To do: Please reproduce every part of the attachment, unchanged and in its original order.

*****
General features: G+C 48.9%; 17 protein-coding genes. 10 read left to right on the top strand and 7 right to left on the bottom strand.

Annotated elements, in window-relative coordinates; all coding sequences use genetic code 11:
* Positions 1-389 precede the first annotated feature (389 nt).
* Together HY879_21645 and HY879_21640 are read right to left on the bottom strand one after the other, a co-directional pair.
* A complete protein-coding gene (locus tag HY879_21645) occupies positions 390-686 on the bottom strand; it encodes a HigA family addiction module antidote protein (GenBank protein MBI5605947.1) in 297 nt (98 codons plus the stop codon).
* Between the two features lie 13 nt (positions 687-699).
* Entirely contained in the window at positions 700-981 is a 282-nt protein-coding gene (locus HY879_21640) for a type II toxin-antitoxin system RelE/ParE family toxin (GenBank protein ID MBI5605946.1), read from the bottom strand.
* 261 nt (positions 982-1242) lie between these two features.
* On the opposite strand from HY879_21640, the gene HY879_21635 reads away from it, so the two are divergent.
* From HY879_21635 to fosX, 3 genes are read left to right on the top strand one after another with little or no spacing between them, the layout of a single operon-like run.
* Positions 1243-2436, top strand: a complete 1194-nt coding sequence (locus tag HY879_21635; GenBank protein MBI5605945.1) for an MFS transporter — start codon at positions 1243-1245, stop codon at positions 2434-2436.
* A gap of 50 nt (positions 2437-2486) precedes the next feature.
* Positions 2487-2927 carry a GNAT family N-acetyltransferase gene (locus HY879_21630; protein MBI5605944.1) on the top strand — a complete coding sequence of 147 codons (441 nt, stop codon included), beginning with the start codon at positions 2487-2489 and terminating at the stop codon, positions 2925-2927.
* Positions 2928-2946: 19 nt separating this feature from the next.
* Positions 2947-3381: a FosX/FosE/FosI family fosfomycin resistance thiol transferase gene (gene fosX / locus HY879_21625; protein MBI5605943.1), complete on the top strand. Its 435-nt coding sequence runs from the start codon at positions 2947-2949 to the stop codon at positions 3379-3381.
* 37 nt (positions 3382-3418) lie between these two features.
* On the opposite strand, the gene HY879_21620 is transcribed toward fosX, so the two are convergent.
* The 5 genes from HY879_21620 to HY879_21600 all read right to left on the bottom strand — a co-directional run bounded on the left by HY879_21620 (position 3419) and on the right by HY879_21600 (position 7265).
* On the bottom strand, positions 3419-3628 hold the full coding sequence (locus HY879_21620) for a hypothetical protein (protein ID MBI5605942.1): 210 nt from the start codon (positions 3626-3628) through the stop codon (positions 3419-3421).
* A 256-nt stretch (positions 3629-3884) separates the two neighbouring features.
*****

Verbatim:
General features: G+C 48.9%; 17 protein-coding genes. 10 read left to right on the top strand and 7 right to left on the bottom strand.

Annotated elements, in window-relative coordinates; all coding sequences use genetic code 11:
* Positions 1-389 precede the first annotated feature (389 nt).
* Together HY879_21645 and HY879_21640 are read right to left on the bottom strand one after the other, a co-directional pair.
* A complete protein-coding gene (locus tag HY879_21645) occupies positions 390-686 on the bottom strand; it encodes a HigA family addiction module antidote protein (GenBank protein MBI5605947.1) in 297 nt (98 codons plus the stop codon).
* Between the two features lie 13 nt (positions 687-699).
* Entirely contained in the window at positions 700-981 is a 282-nt protein-coding gene (locus HY879_21640) for a type II toxin-antitoxin system RelE/ParE family toxin (GenBank protein ID MBI5605946.1), read from the bottom strand.
* 261 nt (positions 982-1242) lie between these two features.
* On the opposite strand from HY879_21640, the gene HY879_21635 reads away from it, so the two are divergent.
* From HY879_21635 to fosX, 3 genes are read left to right on the top strand one after another with little or no spacing between them, the layout of a single operon-like run.
* Positions 1243-2436, top strand: a complete 1194-nt coding sequence (locus tag HY879_21635; GenBank protein MBI5605945.1) for an MFS transporter — start codon at positions 1243-1245, stop codon at positions 2434-2436.
* A gap of 50 nt (positions 2437-2486) precedes the next feature.
* Positions 2487-2927 carry a GNAT family N-acetyltransferase gene (locus HY879_21630; protein MBI5605944.1) on the top strand — a complete coding sequence of 147 codons (441 nt, stop codon included), beginning with the start codon at positions 2487-2489 and terminating at the stop codon, positions 2925-2927.
* Positions 2928-2946: 19 nt separating this feature from the next.
* Positions 2947-3381: a FosX/FosE/FosI family fosfomycin resistance thiol transferase gene (gene fosX / locus HY879_21625; protein MBI5605943.1), complete on the top strand. Its 435-nt coding sequence runs from the start codon at positions 2947-2949 to the stop codon at positions 3379-3381.
* 37 nt (positions 3382-3418) lie between these two features.
* On the opposite strand, the gene HY879_21620 is transcribed toward fosX, so the two are convergent.
* The 5 genes from HY879_21620 to HY879_21600 all read right to left on the bottom strand — a co-directional run bounded on the left by HY879_21620 (position 3419) and on the right by HY879_21600 (position 7265).
* On the bottom strand, positions 3419-3628 hold the full coding sequence (locus HY879_21620) for a hypothetical protein (protein ID MBI5605942.1): 210 nt from the start codon (positions 3626-3628) through the stop codon (positions 3419-3421).
* A 256-nt stretch (positions 3629-3884) separates the two neighbouring features.